Whether valid or not at the time, the ban on low power radio today fails constitutional muster. In Federal Communications Commission v. League Of Women Voters of California, 468 U.S. 364, 380-381 (1984) the United States Supreme Court enunciated the test for restrictions on broadcasting. "...

The rationale, i.e., the "government interest," for the restriction put in place in 1979, was the enhancement and strengthening of public radio stations. This was done at a time when the Corporation for Public Broadcasting and the National Federation of Community Broadcasters wanted to "professionalize" public stations by driving out of existence a large number of small 10 watt, mostly college stations, and consolidating that energy and the money into a smaller number of more powerful stations. Today, public radio is fighting for its life, is underfunded, caters to an elite audience, and is being forced to drift into commercialization. It provides no real alternative and no access for the community. Whatever the case may have been in 1979, banning low power radio is no longer the least restrictive means of accomplishing a legitimate government interest.

The arbitrariness, and in fact the content relatedness of the ban on low power radio is made very clear by the FCC's current policies with respect to translators. The Commission will license a ten watt translator sitting on top of a mountain, retransmitting into a small town in a rural valley a signal from a 50,000 watt station in a city 50 to 100 miles away. Yet, it will not permit that small town to have this translator/transmitter send any local news, information or entertainment down to the same town over the same transmitter.

Starting in 1989, with Mbanna Kantako, an unemployed black man living in a housing project in southern Illinois, the Microradio Movement has grown as an indigenous grass roots response to the terrible and unconstitutional vacuum on the airways. Spurred on by the efforts of Stephen Dunifer, an engineer and philosophical anarchist [10], spurred on by the recognition of United States District Court Judge Claudia Wilken [11] that the constitutional challenge to the present regulatory regime was a serious one meriting a very close look by the FCC and the courts, the Micro Radio movement has grown to the point that there are probably 1,000 stations on the air in the United States.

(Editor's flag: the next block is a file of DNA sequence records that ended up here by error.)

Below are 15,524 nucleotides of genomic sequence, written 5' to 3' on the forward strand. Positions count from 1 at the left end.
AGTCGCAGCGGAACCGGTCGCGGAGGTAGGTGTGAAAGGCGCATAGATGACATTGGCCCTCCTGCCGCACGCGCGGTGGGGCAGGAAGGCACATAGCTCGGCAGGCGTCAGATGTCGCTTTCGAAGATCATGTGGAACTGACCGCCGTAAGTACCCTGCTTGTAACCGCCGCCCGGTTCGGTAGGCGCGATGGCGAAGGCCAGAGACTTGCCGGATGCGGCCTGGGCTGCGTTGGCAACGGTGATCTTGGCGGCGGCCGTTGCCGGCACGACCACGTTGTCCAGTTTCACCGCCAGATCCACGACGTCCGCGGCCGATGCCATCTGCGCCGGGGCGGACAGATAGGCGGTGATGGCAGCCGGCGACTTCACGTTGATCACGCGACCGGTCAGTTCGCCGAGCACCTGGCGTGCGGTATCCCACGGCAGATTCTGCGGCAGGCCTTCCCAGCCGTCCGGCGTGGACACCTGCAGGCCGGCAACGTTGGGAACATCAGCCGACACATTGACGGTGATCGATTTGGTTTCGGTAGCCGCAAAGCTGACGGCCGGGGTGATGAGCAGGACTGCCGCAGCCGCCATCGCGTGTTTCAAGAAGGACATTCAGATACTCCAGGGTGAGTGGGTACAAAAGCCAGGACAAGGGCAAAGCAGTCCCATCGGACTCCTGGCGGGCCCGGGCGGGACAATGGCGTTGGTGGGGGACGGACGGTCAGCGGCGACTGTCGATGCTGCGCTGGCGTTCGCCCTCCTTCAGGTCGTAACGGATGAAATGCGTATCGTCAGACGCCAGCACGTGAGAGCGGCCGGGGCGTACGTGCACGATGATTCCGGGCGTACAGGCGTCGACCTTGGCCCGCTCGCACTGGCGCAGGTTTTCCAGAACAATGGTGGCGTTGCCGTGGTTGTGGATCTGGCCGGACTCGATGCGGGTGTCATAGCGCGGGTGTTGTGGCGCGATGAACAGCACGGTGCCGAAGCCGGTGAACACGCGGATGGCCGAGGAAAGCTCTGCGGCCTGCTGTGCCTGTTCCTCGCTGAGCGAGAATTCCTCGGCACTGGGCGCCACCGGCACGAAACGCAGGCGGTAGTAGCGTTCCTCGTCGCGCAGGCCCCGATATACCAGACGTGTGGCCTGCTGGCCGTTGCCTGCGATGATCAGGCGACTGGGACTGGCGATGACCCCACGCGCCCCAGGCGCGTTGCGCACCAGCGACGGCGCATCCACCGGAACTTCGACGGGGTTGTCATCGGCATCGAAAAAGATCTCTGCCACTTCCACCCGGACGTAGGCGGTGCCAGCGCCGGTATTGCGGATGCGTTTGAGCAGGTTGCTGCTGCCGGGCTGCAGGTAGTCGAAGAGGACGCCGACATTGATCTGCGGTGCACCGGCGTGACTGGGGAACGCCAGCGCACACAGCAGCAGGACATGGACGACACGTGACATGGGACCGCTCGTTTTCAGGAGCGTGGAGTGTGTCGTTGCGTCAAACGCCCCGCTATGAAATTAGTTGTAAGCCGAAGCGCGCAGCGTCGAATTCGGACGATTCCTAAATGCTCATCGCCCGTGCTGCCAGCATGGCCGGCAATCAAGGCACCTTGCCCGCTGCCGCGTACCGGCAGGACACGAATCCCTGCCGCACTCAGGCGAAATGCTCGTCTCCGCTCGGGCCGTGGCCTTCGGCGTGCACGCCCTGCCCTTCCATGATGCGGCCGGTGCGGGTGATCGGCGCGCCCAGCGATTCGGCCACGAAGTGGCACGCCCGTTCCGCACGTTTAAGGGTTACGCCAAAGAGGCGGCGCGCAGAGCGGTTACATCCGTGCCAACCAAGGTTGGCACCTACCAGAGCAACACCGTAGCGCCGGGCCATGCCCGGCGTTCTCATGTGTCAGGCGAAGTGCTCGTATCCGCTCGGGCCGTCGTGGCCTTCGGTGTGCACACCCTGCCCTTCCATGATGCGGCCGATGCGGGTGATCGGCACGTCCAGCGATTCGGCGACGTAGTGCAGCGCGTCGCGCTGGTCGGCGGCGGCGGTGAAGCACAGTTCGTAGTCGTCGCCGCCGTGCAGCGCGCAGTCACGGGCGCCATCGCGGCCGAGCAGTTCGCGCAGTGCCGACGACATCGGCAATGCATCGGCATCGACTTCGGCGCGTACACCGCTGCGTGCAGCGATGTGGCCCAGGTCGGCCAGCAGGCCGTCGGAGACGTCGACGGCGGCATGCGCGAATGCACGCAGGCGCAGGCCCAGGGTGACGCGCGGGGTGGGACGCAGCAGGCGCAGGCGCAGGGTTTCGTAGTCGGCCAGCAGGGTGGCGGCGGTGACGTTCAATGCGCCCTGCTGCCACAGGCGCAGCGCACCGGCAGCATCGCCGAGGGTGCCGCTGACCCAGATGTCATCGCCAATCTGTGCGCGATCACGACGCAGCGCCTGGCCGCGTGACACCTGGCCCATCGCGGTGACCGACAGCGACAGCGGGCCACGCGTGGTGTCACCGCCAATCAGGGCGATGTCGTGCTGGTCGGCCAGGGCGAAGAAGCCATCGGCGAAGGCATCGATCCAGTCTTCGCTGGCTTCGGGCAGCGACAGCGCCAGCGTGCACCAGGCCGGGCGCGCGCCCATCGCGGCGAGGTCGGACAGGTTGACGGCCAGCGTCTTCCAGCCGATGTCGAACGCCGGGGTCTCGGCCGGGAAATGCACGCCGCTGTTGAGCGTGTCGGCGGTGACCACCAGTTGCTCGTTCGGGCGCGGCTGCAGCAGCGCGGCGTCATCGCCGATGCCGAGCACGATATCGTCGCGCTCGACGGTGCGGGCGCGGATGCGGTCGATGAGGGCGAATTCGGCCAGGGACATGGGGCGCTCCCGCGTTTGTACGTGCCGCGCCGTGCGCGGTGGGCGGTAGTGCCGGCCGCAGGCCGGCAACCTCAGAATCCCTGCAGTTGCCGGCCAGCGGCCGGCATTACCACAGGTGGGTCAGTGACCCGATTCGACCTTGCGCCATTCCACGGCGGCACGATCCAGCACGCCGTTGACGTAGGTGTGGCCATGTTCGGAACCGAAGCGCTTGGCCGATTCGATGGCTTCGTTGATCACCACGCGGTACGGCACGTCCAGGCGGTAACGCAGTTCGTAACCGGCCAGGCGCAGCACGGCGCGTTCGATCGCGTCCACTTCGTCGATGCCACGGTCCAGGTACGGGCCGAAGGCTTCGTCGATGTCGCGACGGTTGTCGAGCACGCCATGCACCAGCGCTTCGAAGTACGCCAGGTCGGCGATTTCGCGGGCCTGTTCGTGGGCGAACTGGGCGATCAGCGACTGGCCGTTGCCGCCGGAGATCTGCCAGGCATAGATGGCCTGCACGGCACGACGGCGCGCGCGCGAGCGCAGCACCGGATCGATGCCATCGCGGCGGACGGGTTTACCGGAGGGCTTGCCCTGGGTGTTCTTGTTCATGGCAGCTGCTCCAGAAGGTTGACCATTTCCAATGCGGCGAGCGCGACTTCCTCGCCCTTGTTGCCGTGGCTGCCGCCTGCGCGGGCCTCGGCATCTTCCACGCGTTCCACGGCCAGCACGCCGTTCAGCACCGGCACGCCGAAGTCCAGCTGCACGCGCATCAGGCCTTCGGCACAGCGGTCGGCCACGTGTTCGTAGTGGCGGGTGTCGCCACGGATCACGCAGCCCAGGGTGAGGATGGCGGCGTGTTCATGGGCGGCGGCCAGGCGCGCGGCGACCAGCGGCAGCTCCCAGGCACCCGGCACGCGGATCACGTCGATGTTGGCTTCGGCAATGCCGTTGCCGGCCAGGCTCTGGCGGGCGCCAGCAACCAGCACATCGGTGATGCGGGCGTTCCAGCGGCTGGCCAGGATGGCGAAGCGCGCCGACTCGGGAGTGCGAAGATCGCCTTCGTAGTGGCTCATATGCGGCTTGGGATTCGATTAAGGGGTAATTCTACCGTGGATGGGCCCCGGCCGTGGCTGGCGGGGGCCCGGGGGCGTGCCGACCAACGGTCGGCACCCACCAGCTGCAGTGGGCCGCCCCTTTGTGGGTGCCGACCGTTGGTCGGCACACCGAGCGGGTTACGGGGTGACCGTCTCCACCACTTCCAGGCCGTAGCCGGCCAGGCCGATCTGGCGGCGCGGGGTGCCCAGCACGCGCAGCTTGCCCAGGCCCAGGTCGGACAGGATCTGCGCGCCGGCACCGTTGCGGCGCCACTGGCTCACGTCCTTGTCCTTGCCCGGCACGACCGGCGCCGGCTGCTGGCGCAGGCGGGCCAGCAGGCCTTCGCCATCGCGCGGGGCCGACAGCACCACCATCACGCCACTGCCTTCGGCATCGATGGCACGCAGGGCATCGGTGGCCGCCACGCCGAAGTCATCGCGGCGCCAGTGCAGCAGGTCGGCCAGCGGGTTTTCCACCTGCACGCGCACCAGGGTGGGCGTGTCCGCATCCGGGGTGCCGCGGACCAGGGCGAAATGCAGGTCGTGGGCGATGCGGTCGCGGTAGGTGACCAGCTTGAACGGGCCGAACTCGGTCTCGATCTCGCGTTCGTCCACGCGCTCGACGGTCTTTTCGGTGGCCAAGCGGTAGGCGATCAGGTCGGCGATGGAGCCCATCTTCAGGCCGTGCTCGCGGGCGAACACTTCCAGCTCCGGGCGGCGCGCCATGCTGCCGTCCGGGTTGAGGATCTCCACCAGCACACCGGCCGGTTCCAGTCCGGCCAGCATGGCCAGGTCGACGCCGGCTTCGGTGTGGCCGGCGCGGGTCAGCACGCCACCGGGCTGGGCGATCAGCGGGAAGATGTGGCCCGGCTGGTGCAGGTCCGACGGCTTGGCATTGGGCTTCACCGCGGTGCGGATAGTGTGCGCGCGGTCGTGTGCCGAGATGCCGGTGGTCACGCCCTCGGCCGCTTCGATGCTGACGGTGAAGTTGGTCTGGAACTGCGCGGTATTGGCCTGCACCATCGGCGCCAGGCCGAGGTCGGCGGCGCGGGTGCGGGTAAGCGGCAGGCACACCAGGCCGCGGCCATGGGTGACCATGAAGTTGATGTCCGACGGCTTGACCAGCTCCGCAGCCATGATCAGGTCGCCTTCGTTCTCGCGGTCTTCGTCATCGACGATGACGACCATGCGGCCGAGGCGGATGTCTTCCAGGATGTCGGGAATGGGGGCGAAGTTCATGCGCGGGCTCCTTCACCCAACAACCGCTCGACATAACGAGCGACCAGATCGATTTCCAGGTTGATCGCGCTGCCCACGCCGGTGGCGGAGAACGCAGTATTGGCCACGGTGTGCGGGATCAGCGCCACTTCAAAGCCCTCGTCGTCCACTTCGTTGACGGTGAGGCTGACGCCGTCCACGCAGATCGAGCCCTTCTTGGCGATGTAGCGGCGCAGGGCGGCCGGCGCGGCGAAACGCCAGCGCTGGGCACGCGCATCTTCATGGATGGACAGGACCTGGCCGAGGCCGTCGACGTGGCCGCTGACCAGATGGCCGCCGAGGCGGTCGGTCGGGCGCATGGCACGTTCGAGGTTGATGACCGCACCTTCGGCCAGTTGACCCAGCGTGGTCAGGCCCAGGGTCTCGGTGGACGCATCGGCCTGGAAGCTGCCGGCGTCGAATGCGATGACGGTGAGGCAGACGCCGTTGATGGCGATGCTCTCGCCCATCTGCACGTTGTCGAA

In Central California "Excellent Radio" broadcasts the local city council meeting every week. [12] This non-licensed station replaced a service abandoned by a local commercial station in search of greater profits and more advertising revenue. In the Northwestern United States, Korean communities served in their own language by no commercial broadcasters have set up their own non-licensed Korean service.

The micro radio movement is international:

Several years ago, in the same week that Stephen Dunifer received a Notice of Apparent Liability in the sum of $20,000 from the Federal Communications Commission, he received from United Nations Educational Scientific and Cultural Organization (UNESCO) an order for $5,000 worth of micro-radio transmitters for UNESCO's community development project in the Philippines.

Since Dunifer's Free Radio Berkeley went on the air in 1993, there have been five conferences of micro broadcasters, each larger than the last. Three days ago, several hundred micro broadcasters met in Philadelphia to consolidate their plans and continue growing the movement. As we meet today, several hundred more micro broadcasters are meeting here in Las Vegas with the same purpose.

The FCC has released a Notice of Inquiry with respect to the question of whether it should open a formal rulemaking proceeding to review the ban on low power radio. FCC Chair William Kennard has conceded that micro-broadcasters have a point when they complain that it is hard for community broadcasters to get on the air. He has said that he thinks that micro-broadcasting has exploded in popularity in the last five years as a backlash against the consolidation of station ownership spurred by the 1996 federal communications law. [14]

The National Association of Broadcasters assembled this weekend has a historic opportunity to show the world that it too is committed to the Constitution and democracy, and to the sharing of the electronic spectrum between the commercial broadcast industry and democracy at the grass roots.

The Micro Radio community has come together to present here and in the rulemaking a simple, practical and democratic proposal for a low power radio regime. We in the Micro Radio community urge the National Association of Broadcasters to join in this inevitable and necessary democratization of the airwaves.